Measuring marketing incremental impacts beyond last click attribution
July 14, 2022
Co-authors: Maggie Zhang, Joyce Chen, and Ming Wu
What’s my ROI?
In every company, there’s a fundamental need to understand the impacts of marketing campaigns. You want to be able to measure how many incremental conversions different channels and touchpoints are successfully driving. The best practice of A/B tests at individual level is not applicable in traditional channels such as TV ads, radios, or billboards. Even in digital marketing channels, new regulations and public awareness for data privacy have made A/B testing on third party platforms, which require transferring user level data, harder than ever. As a compromise, companies often rely on the last-click attribution model, which gives 100% credit for a conversion to the last marketing touchpoint/campaign in a user’s journey. This means that not only does it ignore everything (i.e. engagement, other media exposure) that happened before the final touchpoint throughout the user journey, it also tends to over-credit the last touchpoint (usually a paid media exposure) for conversions that would have been achieved organically without the media exposure.
To accurately quantify the true incremental impact of marketing campaigns, we adopted a powerful approach -- a Bayesian Structural Time Series (BSTS) model approach to measure the causal effect of an intervention.
The basic idea is simple and intuitive: we design an experiment where the experimental units are defined by targetable geographical areas. Planned marketing intervention is applied in the selected areas (the test areas). The remaining areas are used as Control. The BSTS model is created to predict the Test areas’ would-be performance in an alternative scenario with no marketing intervention. The delta between the observed and the predicted performance of the Test areas enables us to measure the true impact of the marketing intervention.
What is BSTS?
BSTS model is a statistical technique, designed to work with time series data and used for time series forecasting and inferring causal impact. You can refer to this paper, and Google’s open source R Causal Impact package for more details.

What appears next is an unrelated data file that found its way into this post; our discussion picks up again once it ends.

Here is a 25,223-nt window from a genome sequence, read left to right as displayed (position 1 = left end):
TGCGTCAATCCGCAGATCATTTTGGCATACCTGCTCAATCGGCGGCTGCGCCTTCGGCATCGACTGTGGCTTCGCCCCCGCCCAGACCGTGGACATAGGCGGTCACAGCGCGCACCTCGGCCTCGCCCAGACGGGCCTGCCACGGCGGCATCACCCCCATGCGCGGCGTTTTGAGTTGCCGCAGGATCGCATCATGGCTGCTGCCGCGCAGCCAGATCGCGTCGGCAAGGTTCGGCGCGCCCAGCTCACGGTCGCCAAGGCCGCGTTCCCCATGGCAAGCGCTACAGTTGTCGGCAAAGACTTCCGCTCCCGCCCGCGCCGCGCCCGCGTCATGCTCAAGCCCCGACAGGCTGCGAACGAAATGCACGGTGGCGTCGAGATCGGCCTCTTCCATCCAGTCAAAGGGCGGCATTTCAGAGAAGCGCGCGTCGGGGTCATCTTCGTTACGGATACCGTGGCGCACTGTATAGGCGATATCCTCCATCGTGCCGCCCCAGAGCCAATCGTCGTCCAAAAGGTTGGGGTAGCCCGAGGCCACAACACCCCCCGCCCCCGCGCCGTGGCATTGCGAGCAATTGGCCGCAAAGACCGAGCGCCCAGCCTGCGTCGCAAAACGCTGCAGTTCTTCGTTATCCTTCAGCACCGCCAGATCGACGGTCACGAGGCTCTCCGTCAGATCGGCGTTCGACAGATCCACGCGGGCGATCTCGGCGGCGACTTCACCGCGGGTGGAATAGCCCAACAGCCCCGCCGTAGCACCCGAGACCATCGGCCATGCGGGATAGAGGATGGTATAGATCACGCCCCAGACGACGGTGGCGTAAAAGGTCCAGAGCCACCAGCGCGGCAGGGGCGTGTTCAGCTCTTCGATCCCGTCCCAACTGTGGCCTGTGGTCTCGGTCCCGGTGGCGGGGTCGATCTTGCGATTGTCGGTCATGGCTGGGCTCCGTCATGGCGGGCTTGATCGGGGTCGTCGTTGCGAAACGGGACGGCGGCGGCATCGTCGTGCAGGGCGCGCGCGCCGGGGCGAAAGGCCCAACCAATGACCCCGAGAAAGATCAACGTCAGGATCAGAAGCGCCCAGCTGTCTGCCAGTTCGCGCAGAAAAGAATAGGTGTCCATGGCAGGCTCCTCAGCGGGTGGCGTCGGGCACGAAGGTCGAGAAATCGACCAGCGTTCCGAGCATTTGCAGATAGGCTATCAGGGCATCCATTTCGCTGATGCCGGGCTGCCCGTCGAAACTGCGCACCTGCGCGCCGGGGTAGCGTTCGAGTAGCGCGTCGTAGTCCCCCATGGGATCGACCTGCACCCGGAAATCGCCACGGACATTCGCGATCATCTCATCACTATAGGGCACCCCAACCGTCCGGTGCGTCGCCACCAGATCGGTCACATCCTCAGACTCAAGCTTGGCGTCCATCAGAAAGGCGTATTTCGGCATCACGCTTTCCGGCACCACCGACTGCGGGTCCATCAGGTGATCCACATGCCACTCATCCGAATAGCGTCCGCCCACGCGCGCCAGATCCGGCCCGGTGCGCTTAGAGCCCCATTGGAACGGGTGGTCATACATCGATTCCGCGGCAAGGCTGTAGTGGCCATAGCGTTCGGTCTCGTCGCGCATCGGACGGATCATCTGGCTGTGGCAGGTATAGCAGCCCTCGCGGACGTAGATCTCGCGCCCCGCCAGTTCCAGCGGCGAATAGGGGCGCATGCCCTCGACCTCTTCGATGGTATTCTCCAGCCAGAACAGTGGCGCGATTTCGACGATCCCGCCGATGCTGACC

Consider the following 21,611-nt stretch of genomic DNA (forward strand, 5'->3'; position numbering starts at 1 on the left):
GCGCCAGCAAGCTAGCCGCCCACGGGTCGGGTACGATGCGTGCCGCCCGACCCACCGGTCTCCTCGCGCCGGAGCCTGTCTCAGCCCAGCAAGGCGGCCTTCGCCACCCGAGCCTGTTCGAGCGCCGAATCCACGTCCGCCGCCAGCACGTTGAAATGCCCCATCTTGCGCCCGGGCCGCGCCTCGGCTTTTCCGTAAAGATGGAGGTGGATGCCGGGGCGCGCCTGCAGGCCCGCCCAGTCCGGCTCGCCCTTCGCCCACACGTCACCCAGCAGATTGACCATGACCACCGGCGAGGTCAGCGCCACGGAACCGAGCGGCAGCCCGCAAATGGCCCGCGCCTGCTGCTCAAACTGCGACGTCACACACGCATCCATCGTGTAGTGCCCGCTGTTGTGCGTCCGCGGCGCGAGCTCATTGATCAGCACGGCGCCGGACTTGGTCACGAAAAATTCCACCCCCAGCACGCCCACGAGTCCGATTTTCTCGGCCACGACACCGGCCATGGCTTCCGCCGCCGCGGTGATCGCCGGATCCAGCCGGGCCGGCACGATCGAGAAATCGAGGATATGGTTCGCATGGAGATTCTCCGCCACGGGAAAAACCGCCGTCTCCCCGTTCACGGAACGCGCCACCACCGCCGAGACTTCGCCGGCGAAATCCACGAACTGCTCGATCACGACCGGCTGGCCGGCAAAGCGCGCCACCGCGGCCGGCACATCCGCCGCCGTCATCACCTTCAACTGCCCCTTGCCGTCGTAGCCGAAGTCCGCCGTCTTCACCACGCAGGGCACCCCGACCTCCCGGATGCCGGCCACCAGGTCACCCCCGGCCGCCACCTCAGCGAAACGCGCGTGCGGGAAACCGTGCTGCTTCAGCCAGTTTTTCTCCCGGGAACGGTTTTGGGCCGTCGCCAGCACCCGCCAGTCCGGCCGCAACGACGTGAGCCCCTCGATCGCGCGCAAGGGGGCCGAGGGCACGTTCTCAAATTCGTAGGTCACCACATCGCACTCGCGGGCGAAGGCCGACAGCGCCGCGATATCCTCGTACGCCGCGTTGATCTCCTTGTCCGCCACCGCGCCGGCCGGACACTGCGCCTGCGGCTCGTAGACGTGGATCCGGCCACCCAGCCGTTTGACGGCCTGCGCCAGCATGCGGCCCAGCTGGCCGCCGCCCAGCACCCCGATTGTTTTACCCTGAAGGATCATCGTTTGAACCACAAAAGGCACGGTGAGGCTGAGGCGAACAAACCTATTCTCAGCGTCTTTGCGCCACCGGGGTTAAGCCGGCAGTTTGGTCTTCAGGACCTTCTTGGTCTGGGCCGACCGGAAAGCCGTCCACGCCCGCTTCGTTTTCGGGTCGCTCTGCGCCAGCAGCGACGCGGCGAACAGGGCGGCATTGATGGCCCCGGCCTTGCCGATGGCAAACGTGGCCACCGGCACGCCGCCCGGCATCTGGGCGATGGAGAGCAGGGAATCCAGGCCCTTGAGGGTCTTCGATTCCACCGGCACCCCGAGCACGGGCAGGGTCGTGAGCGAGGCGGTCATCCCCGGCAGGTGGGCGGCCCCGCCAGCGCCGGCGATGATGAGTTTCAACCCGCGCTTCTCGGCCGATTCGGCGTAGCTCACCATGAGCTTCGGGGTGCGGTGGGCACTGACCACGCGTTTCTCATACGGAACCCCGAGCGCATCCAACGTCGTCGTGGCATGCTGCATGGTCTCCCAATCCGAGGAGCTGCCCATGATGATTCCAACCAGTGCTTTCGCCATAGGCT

Let’s use geo based marketing campaign measurement as an example. At a high level, in order to construct an adequate counterfactual for the test marketers’ performance, three sources of information are needed. The first is the time series performance of the test markets, prior to the marketing campaign. Second is the time series performance of the Control markets that are predictive of the test markets performance before the campaign (there are a lot of considerations that go into picking the most relevant subset to use as contemporaneous controls). The third source of information is the prior knowledge about the model parameters from previous studies as an example.
BSTS causal impact analysis steps
To infer causal impact of a marketing campaign with BSTS model approach, the following steps need to take place.
A true north metric will be used to select comparable markets. Whether it’s the traffic, job views, or job applications, we have to be very clear about what we want to drive and what we want to measure.
One key assumption of a geo test is that control markets’ time series data are predictive of test markets’ time series data. We can form test and control groups by leveraging a sampling/matching algorithm to select comparable groups of markets based on historical time series data. There are two algorithms to form the comparable groups depending on the actual business needs:
MarketMatching is used to find matching markets when marketers already have a list of markets they want to run campaigns with. For example, a billboard campaign is set to launch in New York and the matching algorithm might find that San Francisco and Chicago are good markets to use as control.